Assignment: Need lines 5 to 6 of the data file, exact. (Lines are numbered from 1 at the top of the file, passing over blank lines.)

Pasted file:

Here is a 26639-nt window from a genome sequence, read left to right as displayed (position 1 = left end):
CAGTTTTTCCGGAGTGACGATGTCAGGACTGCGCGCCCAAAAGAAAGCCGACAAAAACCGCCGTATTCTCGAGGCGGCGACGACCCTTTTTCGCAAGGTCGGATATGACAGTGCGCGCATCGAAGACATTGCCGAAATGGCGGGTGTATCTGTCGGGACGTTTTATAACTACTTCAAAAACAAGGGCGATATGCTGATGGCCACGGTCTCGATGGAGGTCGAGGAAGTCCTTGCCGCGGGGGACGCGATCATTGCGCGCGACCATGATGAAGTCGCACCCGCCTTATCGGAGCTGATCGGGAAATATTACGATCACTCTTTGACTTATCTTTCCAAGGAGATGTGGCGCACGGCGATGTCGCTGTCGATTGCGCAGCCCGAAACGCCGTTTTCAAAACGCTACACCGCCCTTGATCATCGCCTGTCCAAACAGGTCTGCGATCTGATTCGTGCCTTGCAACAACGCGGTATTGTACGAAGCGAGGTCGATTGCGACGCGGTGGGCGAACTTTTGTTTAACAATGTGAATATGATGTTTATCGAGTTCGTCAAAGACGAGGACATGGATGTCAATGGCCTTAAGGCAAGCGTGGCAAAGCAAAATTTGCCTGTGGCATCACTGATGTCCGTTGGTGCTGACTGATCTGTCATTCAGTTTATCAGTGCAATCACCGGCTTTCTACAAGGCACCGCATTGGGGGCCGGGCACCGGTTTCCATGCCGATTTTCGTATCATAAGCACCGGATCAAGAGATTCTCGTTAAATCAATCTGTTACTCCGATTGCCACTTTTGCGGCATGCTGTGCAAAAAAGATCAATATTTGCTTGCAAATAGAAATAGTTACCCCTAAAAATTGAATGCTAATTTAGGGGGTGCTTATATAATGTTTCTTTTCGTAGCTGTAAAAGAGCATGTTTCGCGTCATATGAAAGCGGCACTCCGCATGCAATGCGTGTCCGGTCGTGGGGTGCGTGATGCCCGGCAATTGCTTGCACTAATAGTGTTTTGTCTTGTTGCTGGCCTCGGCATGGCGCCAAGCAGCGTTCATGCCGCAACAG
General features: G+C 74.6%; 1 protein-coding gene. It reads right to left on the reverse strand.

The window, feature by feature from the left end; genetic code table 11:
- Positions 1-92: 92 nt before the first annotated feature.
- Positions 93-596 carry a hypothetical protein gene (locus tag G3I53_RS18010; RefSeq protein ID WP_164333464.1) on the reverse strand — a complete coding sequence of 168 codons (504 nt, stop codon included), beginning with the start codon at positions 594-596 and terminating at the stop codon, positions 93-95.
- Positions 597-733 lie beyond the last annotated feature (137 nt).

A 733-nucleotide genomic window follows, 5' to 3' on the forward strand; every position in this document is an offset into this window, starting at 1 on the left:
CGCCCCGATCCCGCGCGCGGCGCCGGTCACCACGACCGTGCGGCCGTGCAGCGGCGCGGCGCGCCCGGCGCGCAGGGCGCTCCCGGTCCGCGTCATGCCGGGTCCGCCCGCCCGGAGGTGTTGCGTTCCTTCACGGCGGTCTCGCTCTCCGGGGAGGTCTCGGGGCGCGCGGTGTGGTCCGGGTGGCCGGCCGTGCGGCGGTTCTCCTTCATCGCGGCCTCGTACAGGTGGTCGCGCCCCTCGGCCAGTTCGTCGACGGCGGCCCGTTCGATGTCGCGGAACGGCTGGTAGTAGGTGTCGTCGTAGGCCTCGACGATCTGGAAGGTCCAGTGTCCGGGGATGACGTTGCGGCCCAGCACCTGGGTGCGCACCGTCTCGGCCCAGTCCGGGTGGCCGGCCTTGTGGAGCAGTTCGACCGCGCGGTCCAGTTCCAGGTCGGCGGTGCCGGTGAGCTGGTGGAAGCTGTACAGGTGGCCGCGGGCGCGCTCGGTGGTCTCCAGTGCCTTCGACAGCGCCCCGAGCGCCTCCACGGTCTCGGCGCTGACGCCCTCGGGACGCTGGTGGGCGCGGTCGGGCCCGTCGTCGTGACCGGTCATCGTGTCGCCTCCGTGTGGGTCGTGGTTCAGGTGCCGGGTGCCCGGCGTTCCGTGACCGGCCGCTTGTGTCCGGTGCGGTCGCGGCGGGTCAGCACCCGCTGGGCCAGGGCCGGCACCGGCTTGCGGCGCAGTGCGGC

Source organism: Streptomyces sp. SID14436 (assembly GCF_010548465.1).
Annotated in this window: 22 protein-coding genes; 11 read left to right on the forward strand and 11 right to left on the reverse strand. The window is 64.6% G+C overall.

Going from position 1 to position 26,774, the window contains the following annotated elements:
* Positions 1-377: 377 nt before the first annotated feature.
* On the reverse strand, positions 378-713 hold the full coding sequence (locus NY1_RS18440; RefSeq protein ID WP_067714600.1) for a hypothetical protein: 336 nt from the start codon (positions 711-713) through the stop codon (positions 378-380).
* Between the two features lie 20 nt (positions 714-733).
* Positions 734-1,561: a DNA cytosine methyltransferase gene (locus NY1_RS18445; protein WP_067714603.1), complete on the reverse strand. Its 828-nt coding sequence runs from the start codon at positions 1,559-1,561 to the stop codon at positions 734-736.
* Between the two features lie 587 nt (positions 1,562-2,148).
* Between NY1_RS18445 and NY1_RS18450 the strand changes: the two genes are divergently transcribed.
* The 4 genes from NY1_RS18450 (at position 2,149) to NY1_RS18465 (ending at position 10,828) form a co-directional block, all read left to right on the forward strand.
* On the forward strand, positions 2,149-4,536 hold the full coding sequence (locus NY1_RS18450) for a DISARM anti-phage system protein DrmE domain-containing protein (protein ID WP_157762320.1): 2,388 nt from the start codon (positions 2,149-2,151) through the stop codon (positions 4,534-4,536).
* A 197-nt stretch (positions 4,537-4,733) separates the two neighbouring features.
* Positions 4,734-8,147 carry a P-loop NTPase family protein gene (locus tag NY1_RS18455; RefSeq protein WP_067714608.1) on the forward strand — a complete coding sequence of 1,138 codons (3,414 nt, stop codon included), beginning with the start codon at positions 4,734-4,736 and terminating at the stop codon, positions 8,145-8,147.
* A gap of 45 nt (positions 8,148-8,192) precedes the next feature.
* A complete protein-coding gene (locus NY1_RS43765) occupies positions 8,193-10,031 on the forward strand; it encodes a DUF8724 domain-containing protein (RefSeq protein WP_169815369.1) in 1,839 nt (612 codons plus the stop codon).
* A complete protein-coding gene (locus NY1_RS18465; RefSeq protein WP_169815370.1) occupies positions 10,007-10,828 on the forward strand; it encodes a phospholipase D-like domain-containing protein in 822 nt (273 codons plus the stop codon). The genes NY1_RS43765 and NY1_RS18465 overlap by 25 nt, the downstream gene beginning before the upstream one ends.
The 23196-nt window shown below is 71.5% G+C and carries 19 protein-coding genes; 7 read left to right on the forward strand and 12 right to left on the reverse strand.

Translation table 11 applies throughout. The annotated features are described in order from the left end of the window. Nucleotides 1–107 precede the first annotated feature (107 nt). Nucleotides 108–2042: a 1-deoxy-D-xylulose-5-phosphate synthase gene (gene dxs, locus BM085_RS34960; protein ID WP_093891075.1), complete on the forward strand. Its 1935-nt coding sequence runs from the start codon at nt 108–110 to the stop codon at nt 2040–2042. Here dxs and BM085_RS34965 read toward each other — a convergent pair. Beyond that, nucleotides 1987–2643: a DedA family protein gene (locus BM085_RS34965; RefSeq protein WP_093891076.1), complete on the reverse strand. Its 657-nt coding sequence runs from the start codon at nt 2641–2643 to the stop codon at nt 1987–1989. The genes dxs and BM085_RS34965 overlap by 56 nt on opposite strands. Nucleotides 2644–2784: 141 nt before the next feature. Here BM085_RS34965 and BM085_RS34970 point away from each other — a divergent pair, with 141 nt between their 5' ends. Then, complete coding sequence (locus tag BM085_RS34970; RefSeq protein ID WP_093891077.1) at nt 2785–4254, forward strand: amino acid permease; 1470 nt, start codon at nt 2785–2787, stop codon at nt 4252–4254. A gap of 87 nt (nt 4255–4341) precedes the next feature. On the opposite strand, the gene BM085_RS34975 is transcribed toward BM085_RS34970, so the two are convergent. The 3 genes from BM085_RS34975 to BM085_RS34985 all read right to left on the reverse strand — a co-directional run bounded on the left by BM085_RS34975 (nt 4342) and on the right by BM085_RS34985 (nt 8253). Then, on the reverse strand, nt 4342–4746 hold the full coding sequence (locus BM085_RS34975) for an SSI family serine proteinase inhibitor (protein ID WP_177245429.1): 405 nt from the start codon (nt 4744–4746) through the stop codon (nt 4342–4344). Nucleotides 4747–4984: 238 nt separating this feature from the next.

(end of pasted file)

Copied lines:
- Positions 1-92: 92 nt before the first annotated feature.
- Positions 93-596 carry a hypothetical protein gene (locus tag G3I53_RS18010; RefSeq protein ID WP_164333464.1) on the reverse strand — a complete coding sequence of 168 codons (504 nt, stop codon included), beginning with the start codon at positions 594-596 and terminating at the stop codon, positions 93-95.